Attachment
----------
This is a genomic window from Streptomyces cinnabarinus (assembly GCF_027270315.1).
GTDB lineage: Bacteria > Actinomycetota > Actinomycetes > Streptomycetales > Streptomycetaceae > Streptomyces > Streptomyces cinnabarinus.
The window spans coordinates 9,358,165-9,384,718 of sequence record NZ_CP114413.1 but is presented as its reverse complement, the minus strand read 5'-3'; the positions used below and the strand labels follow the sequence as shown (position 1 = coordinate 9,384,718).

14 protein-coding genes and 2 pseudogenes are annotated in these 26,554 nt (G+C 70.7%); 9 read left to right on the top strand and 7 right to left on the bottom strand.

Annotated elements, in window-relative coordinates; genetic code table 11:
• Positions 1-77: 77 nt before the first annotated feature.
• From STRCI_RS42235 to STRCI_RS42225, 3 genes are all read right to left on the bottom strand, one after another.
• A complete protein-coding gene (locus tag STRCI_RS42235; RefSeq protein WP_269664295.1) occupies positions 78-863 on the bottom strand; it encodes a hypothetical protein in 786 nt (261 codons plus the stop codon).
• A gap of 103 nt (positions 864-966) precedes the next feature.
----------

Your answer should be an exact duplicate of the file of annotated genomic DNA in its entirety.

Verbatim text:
This is a genomic window from Streptomyces cinnabarinus (assembly GCF_027270315.1).
GTDB lineage: Bacteria > Actinomycetota > Actinomycetes > Streptomycetales > Streptomycetaceae > Streptomyces > Streptomyces cinnabarinus.
The window spans coordinates 9,358,165-9,384,718 of sequence record NZ_CP114413.1 but is presented as its reverse complement, the minus strand read 5'-3'; the positions used below and the strand labels follow the sequence as shown (position 1 = coordinate 9,384,718).

14 protein-coding genes and 2 pseudogenes are annotated in these 26,554 nt (G+C 70.7%); 9 read left to right on the top strand and 7 right to left on the bottom strand.

Annotated elements, in window-relative coordinates; genetic code table 11:
• Positions 1-77: 77 nt before the first annotated feature.
• From STRCI_RS42235 to STRCI_RS42225, 3 genes are all read right to left on the bottom strand, one after another.
• A complete protein-coding gene (locus tag STRCI_RS42235; RefSeq protein WP_269664295.1) occupies positions 78-863 on the bottom strand; it encodes a hypothetical protein in 786 nt (261 codons plus the stop codon).
• A gap of 103 nt (positions 864-966) precedes the next feature.